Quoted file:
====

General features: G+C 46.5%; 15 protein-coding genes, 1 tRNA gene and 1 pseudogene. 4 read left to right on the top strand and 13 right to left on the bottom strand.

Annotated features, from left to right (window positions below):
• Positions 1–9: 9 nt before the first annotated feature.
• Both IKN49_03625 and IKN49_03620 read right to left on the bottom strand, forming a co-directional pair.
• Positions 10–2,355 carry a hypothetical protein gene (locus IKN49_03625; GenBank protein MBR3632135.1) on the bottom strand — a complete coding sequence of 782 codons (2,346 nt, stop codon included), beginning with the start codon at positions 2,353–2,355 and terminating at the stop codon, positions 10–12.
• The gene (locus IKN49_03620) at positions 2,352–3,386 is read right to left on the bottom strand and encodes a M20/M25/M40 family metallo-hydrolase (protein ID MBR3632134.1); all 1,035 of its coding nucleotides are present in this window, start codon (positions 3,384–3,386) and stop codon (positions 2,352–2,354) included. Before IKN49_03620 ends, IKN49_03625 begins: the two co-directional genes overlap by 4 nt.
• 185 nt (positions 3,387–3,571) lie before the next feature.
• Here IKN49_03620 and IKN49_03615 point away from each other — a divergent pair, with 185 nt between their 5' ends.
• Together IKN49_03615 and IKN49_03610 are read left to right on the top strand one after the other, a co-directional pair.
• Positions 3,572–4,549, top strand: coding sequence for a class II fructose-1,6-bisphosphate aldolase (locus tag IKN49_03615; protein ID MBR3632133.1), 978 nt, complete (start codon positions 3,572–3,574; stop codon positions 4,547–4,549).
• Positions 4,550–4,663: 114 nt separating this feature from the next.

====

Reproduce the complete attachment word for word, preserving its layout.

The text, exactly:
General features: G+C 46.5%; 15 protein-coding genes, 1 tRNA gene and 1 pseudogene. 4 read left to right on the top strand and 13 right to left on the bottom strand.

Annotated features, from left to right (window positions below):
• Positions 1–9: 9 nt before the first annotated feature.
• Both IKN49_03625 and IKN49_03620 read right to left on the bottom strand, forming a co-directional pair.
• Positions 10–2,355 carry a hypothetical protein gene (locus IKN49_03625; GenBank protein MBR3632135.1) on the bottom strand — a complete coding sequence of 782 codons (2,346 nt, stop codon included), beginning with the start codon at positions 2,353–2,355 and terminating at the stop codon, positions 10–12.
• The gene (locus IKN49_03620) at positions 2,352–3,386 is read right to left on the bottom strand and encodes a M20/M25/M40 family metallo-hydrolase (protein ID MBR3632134.1); all 1,035 of its coding nucleotides are present in this window, start codon (positions 3,384–3,386) and stop codon (positions 2,352–2,354) included. Before IKN49_03620 ends, IKN49_03625 begins: the two co-directional genes overlap by 4 nt.
• 185 nt (positions 3,387–3,571) lie before the next feature.
• Here IKN49_03620 and IKN49_03615 point away from each other — a divergent pair, with 185 nt between their 5' ends.
• Together IKN49_03615 and IKN49_03610 are read left to right on the top strand one after the other, a co-directional pair.
• Positions 3,572–4,549, top strand: coding sequence for a class II fructose-1,6-bisphosphate aldolase (locus tag IKN49_03615; protein ID MBR3632133.1), 978 nt, complete (start codon positions 3,572–3,574; stop codon positions 4,547–4,549).
• Positions 4,550–4,663: 114 nt separating this feature from the next.